The development application for a controversial proposal to build a cable car on kunanyi/Mt Wellington could be voted on as early as July, but members of the Aboriginal community say the site is sacred and they will do “whatever it takes” to stop it going ahead.

There has been a long community campaign against the proposal to build a cable car up the face of kunanyi/Mt Wellington, the mountain which sits above nipaluna/ Hobart. After a long silence from the developer, the Mount Wellington Cableway Company (MWCC) has submitted its 800-page proposal to build a cable car on the mountain. Hobart City Council says it can now assess the cable car development application after the developers lodged the final two pieces of information.

A key issue will be the impacts on cultural heritage. According to reporting by the ABC: ‘The company says a recently completed Aboriginal Heritage survey of the area found no evidence of relics or Aboriginal sites within the footprint of the development.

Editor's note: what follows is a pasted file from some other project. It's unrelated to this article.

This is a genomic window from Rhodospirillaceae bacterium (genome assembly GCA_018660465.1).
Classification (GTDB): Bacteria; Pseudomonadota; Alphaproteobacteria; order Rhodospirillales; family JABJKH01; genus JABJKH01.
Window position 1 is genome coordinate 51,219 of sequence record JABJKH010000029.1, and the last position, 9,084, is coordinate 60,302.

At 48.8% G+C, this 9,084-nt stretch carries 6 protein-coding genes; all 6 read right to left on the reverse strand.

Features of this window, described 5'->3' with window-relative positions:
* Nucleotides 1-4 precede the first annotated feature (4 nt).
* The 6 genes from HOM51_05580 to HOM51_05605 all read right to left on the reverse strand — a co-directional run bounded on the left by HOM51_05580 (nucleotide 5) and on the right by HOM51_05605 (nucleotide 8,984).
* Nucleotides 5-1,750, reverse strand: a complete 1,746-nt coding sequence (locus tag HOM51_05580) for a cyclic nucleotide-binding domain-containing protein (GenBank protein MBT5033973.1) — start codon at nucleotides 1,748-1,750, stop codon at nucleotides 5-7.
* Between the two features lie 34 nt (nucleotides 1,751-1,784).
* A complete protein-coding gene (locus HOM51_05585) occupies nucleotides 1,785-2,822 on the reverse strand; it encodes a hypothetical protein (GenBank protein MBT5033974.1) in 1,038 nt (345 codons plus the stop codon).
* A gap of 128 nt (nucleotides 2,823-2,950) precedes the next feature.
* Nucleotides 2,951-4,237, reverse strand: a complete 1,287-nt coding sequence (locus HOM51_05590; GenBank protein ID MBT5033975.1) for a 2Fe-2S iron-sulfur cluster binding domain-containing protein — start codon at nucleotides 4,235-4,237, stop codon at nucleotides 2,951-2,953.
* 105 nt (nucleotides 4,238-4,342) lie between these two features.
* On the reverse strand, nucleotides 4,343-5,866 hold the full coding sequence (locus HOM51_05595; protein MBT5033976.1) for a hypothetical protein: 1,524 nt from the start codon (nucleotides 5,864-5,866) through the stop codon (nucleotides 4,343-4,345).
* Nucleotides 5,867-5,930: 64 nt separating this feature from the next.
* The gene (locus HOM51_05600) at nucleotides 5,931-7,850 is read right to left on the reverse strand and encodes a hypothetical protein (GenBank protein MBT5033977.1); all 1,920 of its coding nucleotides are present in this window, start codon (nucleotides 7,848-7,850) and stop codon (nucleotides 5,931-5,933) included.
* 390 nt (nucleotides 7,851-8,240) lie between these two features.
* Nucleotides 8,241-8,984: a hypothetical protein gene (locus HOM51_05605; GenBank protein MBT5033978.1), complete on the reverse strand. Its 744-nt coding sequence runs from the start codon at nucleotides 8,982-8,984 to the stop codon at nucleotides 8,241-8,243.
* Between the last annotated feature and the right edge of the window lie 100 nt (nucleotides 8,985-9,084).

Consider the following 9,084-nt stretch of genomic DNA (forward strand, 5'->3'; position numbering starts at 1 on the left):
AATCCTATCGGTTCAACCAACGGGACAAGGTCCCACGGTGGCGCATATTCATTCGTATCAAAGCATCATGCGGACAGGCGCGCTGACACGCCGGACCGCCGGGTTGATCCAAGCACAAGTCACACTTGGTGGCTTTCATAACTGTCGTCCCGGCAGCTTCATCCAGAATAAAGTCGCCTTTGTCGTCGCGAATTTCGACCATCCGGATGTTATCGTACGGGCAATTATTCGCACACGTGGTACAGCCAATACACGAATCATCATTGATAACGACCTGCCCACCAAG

But the Tasmanian Aboriginal Corporation’s Nala Mansell said an interstate archeologist could not properly assess the site.

“There’s so much more to learn about kunanyi rather than just the stones and bones that can be found in an archaeological survey, and therein lies the problem.”

Ms Mansell said she had “people ready” to “fight against the destruction of this site”.

“The Aboriginal community are ready and waiting to do whatever it takes to stop this cable car going ahead,” she said.


The company said it would like to start building the infrastructure by the end of the year, but there are various processes to go through yet.

The planning application will officially open for public consultation on May 24 and close on June 22.

The council can only take into account opinions lodged through their official process within the time frame. 

At the same time, independent planning consultants have been brought in to assess the application. They have 42 days to do so unless the developer grants an extension.

They will then make a recommendation for the council to approve or refuse.

From there it goes to the council’s planning committee which will vote to approve or refuse it. The council estimates it will reach this stage in July.

After that, the full council will need to assess it, giving it the final tick of approval or stamp of rejection, on a local government level.

If it passes, then it will head to the Tasmanian Planning Commission. 

The proposal will also need to get approval from the Wellington Park Trust and the Federal Government under the Environmental Protection and Biodiversity Conservation Act. 


You can make a submission here (from May 24).

Check the Respect the Mountain – No Cable Car facebook page for extra information.